"Clap When You Land" author Elizabeth Acevedo strives to help teen readers discover "their voice, their boundaries and how to ask for assistance when it’s necessary."


"Dear Justyce" author Nic Stone stresses how crucial it is for young people to see "positive reflections" of themselves in books.


Fittingly, these two literary powerhouses anchor the 12th annual Texas Teen Book Festival on Oct. 31-Nov. 1, punctuating a lineup that both reflects teens’ reality and offers escapes into different worlds. This year it’s a virtual festival.


Stone’s debut novel "Dear Martin" followed Justyce, a studious, well-mannered young Black boy who nevertheless battles racism. Her newest shows us how much harder it is for Quan, a Black teen whose life drives down a different path.


"I met these two boys — the text conversation is printed in the opening author’s note of the book. These are two young men that I met when they were sophomores reading ‘Dear Martin,’" Stone said in a phone interview, referencing her 2017 book that topped the New York Times bestseller list. "They told me that their lives were not like Justyce’s in ‘Dear Martin.’ Eventually, they sent me a set of messages to ask if I would be willing to write a book about a boy who is not like Justyce. … These boys trusted me to tell their story."


"Dear Justyce" echoes "Dear Martin’s" epistolary scaffolding, with young Quan writing from his youth detention cell to former schoolmate Justyce, now studying at Yale. Quan is smart like Justyce, but life has dealt him challenge after challenge, including an absent father and poverty. The two novels offer differing yet equally important facets of Black teens’ experience, she said.


"I hope ‘Dear Martin’ opened people's eyes to systemic racism and implicit bias and things that negatively impact a kid who was doing everything right. … Now, with ‘Dear Justyce,’ my hope is that now that you know that, how might this affect kids who aren’t doing everything right? … What I hope comes out of that space is a willingness to pause the judgment." (Afternoon keynote, 1 p.m. Nov. 1)


Like Acevedo’s National Book Award-winning debut, "The Poet X," "Clap When You Land" is a novel in verse. It follows two sisters — one in New York, one in the Dominican Republic — who don’t realize they share a father. The two discover the subterfuge when the plane he’s flying in crashes, a plot point inspired by the 2001 crash of Flight 587.


"There was a lot my 13-year-old self learned that year about communal grief," Acevedo said in a phone interview. She kicks off the festival with her opening keynote. (10 a.m. Oct. 31)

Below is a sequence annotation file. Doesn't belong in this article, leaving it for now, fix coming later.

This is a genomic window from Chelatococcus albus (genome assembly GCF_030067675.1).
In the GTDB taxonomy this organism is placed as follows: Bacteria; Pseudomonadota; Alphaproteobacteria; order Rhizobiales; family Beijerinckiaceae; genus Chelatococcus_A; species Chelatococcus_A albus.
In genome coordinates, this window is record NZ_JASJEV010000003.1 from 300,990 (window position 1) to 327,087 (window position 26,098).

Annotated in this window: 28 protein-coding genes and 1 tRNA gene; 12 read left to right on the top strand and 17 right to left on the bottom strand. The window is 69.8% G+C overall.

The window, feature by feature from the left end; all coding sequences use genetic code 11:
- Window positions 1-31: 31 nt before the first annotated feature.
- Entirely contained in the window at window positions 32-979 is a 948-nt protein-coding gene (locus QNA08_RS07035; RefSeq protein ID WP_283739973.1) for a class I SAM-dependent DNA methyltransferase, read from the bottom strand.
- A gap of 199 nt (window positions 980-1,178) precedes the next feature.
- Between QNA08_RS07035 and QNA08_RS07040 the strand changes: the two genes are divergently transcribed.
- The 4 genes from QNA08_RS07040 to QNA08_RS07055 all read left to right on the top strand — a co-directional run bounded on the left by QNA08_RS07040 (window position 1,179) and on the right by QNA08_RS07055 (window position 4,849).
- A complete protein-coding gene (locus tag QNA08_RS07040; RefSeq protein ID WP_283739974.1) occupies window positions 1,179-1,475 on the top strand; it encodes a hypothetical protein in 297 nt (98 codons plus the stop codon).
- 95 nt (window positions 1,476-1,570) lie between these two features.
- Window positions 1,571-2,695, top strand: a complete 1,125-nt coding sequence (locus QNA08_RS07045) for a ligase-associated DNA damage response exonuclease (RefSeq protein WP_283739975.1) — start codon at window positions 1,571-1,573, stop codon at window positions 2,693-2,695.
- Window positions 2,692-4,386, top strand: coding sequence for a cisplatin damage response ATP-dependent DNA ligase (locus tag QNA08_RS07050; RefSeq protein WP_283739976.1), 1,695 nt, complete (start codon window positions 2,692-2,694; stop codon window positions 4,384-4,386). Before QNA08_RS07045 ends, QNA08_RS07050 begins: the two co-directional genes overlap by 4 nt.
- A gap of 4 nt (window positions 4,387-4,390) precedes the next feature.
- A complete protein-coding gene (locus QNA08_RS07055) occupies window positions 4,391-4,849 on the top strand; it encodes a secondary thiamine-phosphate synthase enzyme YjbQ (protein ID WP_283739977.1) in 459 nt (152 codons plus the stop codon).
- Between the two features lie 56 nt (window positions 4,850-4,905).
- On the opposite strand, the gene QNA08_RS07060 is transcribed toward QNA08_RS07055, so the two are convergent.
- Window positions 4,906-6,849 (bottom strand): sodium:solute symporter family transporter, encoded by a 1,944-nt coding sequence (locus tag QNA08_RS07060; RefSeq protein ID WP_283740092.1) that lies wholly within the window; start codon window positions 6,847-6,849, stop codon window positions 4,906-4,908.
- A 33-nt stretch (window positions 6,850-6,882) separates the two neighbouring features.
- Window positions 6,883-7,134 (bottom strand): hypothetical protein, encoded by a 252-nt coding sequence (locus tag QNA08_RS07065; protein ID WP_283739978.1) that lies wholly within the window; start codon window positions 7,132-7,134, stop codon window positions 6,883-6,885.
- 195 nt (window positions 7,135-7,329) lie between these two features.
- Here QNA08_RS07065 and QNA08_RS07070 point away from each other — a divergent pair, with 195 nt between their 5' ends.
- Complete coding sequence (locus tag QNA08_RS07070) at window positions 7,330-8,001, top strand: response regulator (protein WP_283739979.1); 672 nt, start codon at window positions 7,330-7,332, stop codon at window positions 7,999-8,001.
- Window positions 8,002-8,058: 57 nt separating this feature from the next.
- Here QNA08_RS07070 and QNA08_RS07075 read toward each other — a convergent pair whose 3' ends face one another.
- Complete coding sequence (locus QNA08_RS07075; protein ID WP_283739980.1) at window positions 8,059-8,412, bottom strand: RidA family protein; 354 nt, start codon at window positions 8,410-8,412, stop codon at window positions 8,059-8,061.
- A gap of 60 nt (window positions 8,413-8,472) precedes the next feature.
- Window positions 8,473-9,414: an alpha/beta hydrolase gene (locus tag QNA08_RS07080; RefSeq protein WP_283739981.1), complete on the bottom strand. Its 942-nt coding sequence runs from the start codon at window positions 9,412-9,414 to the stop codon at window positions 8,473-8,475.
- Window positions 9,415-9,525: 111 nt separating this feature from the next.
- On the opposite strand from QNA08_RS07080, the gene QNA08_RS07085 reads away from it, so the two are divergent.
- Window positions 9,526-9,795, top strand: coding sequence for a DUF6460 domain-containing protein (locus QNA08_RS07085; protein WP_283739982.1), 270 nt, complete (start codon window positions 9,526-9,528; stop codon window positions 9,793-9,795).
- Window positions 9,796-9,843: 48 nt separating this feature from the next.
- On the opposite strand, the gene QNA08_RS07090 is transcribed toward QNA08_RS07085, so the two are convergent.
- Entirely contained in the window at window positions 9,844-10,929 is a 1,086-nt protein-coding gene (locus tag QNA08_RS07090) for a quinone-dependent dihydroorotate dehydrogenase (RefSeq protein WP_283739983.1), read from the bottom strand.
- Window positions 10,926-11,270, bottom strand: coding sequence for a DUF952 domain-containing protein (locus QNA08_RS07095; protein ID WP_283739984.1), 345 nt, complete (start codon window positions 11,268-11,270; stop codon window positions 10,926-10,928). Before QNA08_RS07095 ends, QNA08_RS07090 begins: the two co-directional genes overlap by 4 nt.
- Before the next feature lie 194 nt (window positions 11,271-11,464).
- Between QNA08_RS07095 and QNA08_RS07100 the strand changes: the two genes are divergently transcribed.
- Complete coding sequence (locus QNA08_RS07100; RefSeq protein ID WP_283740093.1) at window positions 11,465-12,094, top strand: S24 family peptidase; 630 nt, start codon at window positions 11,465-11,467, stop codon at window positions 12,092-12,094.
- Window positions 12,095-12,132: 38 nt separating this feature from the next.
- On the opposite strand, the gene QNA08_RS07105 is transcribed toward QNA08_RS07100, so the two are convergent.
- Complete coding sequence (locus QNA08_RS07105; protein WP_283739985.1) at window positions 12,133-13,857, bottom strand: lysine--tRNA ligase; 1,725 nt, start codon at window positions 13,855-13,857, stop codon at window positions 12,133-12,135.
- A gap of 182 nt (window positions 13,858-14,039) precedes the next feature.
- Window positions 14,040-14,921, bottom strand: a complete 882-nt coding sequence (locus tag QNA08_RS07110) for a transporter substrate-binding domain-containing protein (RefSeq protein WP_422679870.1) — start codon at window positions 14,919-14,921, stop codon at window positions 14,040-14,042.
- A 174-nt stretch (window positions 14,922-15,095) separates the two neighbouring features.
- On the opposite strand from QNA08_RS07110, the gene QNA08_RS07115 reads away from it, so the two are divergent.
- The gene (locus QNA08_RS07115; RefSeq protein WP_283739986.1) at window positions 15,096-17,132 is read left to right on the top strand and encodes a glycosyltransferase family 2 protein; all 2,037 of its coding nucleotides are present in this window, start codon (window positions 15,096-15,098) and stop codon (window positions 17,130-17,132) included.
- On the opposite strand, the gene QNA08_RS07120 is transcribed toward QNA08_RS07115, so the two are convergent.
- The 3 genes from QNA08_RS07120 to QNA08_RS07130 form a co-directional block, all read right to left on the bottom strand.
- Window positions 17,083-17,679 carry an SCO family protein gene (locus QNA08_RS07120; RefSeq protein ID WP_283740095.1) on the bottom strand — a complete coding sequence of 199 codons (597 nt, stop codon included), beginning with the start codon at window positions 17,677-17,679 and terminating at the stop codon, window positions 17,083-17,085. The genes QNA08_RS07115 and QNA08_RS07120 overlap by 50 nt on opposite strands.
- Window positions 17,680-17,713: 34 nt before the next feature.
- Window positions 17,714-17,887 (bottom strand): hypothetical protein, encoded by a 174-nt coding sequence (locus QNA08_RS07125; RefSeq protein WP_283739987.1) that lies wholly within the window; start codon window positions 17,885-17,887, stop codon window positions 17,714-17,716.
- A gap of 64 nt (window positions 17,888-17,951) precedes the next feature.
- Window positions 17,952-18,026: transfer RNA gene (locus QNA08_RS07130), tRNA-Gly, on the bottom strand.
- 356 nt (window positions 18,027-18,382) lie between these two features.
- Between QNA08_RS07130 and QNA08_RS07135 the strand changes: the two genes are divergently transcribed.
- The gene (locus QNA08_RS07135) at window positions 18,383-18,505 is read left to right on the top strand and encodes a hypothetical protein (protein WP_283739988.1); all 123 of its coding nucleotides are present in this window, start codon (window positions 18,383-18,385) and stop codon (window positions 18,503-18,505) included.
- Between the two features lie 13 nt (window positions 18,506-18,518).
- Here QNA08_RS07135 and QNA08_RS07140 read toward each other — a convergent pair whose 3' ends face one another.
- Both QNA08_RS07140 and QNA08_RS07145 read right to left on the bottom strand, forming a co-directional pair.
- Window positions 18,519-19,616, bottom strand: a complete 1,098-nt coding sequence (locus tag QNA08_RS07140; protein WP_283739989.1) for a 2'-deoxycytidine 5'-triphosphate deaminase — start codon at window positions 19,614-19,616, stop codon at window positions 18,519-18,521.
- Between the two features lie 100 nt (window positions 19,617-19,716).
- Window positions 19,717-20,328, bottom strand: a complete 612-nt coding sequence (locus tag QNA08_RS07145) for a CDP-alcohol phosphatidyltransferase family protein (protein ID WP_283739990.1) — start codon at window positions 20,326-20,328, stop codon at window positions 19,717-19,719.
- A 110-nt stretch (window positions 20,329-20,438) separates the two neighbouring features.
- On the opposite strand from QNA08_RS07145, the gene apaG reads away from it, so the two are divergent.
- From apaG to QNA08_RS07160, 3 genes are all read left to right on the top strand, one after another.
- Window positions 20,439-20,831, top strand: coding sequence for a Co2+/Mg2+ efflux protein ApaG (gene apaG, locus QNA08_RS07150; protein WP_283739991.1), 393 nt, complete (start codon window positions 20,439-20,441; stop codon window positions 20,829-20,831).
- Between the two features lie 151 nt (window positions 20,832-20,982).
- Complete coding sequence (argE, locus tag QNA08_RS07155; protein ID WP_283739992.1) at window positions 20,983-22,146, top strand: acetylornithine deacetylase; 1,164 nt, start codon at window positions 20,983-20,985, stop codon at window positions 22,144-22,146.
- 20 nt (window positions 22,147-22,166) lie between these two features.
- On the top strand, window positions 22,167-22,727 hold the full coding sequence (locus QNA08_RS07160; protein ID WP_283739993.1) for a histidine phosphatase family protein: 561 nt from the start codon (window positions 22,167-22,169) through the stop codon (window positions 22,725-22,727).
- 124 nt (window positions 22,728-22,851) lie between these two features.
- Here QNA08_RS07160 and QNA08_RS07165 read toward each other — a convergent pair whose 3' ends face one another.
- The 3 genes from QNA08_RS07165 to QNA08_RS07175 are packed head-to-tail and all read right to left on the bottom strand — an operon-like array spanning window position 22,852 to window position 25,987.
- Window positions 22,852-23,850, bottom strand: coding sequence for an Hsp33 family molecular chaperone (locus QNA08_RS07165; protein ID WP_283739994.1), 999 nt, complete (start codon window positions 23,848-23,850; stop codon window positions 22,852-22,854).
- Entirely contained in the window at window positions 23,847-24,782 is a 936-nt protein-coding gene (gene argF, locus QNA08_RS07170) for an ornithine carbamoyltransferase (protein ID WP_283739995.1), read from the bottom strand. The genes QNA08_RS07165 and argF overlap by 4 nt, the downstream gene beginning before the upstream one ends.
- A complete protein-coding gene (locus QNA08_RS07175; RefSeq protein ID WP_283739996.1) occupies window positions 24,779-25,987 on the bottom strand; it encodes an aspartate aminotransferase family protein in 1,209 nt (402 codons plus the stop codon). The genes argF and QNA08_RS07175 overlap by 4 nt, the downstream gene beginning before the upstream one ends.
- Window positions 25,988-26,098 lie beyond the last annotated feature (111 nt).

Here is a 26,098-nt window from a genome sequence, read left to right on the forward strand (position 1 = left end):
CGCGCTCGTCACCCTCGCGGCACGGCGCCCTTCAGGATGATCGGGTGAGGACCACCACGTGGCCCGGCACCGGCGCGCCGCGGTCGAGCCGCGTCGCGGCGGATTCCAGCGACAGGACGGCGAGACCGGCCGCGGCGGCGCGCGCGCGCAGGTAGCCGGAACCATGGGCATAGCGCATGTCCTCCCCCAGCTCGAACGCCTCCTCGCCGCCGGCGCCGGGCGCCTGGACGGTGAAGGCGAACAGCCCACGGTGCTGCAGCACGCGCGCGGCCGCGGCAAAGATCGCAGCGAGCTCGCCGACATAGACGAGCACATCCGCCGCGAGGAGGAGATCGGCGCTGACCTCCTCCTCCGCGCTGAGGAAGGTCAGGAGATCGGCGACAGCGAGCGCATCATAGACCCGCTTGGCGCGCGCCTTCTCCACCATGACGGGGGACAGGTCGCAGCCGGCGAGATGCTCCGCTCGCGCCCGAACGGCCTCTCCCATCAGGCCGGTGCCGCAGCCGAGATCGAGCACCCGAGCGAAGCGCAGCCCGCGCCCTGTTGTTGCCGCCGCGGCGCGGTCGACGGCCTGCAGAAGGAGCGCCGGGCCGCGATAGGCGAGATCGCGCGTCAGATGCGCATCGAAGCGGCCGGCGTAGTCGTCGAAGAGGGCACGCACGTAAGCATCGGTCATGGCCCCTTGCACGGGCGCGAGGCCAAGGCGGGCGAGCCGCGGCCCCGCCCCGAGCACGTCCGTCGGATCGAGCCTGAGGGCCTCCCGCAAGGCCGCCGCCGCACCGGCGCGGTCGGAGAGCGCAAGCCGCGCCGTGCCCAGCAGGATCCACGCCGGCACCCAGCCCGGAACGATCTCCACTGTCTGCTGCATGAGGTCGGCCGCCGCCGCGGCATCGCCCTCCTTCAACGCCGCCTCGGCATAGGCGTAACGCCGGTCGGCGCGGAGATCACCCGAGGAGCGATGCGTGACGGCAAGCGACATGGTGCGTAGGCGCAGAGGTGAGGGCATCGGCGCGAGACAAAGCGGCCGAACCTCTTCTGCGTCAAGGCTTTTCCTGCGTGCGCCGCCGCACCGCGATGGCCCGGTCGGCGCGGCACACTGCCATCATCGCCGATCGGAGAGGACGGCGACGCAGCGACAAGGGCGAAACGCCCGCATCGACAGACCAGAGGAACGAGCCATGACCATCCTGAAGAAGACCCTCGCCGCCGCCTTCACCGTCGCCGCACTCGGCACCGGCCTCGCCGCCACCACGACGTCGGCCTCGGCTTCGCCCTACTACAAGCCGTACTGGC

"In September we had the World Trade Center, and in November there was Flight 587," she said. "Most of the people on board were Dominican. I had this very clear sense of how the nation was grieving, and then how that was happening in my very small but mighty community on my block. Almost everyone knew someone who died."


"Clap When You Land" alternates perspectives between Yahaira, who lives in New York, and Camino, in the Dominican Republic, as they grapple with family secrets and new discoveries. But Acevedo originally wrote it from just one sister’s perspective. A discussion with a fellow author at a retreat led to the change, Acevedo explained. She unspooled the story to her roommate and said she knew something was missing.


"She just had this long beat as she listened and said, ‘We need the other sibling. What’s missing is the other sibling.’" Acevedo took her advice and used a free-write session before dinner to draft what is now the book’s first chapter.


That roommate was Ibi Zoboi, who will also be at the festival with her bestselling verse novel "Punching the Air," written with Exonerated Five member Yusef Salaam, who spent more than six years behind bars. Zoboi, a National Book Award finalist for "American Street," paired with Salaam to write the story of Amal, a 16-year-old poet who is wrongfully convicted and imprisoned. (5:30 p.m. Nov. 1)


Festival organizers have woven plenty more of fall’s buzziest books for teens into the lineup. There’s Tracy Deonn’s Arthurian-inflected fantasy novel centered on a dynamic Black heroine, "Legendborn" (Once Upon a Time Remix panel, 2:30 p.m. Nov. 1). There’s Tiffany Jackson’s "Grown," which uses the story of an aspiring young singer to show how society treats Black girls when they speak up about abuse (the Brighter the Spotlight panel, 11:30 a.m. Oct. 31). And don’t miss National Book Award nominees Aiden Thomas ("Cemetery Boys," Are You Afraid of the Dark panel, 4 p.m. Oct. 31) and Kacen Callender ("Felix Ever After," I’ll Define Myself, Thanks panel, 11:30 a.m. Nov. 1).